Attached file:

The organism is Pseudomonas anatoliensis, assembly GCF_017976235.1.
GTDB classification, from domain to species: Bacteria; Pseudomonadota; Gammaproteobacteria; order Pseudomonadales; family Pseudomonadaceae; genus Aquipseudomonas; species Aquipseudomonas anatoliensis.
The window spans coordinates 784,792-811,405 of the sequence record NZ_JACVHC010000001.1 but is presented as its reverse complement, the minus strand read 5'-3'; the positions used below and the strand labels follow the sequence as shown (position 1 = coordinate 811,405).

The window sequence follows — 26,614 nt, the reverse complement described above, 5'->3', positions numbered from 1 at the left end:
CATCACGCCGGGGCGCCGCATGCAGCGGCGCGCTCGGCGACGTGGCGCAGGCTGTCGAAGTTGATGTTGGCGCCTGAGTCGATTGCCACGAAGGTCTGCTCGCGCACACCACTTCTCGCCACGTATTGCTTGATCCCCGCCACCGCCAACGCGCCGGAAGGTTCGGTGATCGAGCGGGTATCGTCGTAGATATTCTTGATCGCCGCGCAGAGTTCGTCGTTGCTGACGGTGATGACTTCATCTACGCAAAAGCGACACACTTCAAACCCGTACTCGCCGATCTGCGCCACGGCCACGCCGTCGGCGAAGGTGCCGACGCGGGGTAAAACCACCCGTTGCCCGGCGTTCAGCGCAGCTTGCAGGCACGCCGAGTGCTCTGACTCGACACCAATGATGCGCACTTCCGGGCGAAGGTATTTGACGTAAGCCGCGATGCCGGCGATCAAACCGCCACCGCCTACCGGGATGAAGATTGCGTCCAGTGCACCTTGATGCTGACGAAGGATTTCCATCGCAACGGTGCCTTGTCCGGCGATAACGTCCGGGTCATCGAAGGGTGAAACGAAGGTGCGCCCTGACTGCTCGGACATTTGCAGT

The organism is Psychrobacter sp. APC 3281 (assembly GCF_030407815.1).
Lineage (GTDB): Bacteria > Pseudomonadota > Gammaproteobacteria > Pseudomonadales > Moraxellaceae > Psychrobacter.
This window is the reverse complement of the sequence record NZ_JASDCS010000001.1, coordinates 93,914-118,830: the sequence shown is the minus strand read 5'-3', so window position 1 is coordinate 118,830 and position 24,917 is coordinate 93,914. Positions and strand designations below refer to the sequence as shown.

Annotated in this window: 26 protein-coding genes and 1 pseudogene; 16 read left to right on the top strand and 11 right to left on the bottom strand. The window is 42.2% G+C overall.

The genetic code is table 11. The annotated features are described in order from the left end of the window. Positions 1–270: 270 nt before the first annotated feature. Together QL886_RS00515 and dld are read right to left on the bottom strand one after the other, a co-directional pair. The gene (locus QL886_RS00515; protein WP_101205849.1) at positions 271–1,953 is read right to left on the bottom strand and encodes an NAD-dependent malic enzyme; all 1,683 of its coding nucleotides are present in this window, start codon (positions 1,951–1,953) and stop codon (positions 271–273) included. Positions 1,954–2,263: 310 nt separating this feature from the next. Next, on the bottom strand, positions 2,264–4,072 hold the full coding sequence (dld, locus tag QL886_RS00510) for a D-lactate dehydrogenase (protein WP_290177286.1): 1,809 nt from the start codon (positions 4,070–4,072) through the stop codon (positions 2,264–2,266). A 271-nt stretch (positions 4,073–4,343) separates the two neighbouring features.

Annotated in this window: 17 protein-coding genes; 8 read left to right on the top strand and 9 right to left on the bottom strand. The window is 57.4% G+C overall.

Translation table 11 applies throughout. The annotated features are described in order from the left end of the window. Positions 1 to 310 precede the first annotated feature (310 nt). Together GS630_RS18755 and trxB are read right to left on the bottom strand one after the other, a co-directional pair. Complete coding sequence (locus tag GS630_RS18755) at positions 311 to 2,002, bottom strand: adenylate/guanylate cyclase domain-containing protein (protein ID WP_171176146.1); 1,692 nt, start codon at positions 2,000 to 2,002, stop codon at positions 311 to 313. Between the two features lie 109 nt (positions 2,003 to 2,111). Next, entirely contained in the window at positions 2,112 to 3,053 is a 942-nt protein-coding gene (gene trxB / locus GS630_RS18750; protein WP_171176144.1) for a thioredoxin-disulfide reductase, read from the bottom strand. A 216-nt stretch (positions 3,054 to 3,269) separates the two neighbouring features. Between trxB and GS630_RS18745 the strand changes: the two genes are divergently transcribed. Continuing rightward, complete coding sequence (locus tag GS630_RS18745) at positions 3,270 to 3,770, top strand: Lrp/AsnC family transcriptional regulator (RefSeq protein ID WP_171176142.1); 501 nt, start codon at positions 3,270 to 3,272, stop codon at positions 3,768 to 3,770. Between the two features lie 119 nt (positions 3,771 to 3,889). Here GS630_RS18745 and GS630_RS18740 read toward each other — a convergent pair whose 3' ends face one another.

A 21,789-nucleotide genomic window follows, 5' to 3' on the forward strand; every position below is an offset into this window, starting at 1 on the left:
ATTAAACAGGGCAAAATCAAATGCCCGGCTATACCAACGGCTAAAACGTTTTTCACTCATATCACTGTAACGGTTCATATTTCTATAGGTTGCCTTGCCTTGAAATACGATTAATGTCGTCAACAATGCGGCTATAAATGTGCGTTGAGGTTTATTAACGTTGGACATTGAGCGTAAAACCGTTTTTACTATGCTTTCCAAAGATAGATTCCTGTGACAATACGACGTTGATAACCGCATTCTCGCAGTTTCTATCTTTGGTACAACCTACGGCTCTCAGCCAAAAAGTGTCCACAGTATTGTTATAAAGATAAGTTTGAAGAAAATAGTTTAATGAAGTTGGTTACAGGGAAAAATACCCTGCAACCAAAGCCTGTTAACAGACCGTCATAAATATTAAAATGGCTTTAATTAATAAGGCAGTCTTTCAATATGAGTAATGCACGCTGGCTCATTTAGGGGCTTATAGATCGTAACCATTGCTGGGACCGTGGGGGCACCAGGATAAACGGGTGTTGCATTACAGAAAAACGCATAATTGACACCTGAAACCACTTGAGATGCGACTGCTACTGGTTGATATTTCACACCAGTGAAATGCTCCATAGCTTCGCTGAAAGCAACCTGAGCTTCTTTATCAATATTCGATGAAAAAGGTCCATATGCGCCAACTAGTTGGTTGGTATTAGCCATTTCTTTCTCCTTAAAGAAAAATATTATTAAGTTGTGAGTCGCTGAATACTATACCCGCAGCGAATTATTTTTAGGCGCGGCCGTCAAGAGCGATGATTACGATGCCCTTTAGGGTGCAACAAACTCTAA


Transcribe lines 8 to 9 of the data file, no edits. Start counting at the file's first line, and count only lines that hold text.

This window is the reverse complement of the sequence record NZ_JASDCS010000001.1, coordinates 93,914-118,830: the sequence shown is the minus strand read 5'-3', so window position 1 is coordinate 118,830 and position 24,917 is coordinate 93,914. Positions and strand designations below refer to the sequence as shown.

Annotated in this window: 26 protein-coding genes and 1 pseudogene; 16 read left to right on the top strand and 11 right to left on the bottom strand. The window is 42.2% G+C overall.